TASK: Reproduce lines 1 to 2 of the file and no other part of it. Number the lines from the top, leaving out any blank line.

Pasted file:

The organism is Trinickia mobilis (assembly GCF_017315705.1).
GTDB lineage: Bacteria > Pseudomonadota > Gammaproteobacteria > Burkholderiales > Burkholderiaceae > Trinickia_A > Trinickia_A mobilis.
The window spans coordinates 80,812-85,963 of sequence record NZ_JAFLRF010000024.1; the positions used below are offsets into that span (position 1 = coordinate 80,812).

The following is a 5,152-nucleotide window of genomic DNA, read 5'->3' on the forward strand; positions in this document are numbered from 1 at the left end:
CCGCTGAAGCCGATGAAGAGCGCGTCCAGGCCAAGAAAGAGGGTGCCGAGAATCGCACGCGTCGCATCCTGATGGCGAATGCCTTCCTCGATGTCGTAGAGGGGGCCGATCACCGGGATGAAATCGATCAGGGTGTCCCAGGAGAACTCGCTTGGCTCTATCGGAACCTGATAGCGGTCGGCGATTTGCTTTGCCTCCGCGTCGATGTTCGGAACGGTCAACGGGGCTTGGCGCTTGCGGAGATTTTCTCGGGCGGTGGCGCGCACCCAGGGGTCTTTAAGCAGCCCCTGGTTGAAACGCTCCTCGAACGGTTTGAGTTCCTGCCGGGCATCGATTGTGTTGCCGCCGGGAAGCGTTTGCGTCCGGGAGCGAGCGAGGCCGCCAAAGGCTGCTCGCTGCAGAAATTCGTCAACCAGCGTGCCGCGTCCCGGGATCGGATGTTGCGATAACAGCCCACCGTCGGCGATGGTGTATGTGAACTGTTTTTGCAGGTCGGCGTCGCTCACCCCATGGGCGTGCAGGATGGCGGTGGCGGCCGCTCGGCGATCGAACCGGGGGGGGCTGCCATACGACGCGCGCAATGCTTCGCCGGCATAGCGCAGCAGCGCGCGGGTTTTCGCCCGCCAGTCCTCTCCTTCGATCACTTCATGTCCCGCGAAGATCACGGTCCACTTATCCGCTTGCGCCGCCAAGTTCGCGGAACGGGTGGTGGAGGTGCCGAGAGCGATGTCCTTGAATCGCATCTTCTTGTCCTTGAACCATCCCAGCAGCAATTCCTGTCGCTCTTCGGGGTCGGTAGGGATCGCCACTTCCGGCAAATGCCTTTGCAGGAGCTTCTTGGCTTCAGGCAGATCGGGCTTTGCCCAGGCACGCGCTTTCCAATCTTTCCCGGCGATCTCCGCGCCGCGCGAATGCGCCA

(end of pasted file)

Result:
The organism is Trinickia mobilis (assembly GCF_017315705.1).
GTDB lineage: Bacteria > Pseudomonadota > Gammaproteobacteria > Burkholderiales > Burkholderiaceae > Trinickia_A > Trinickia_A mobilis.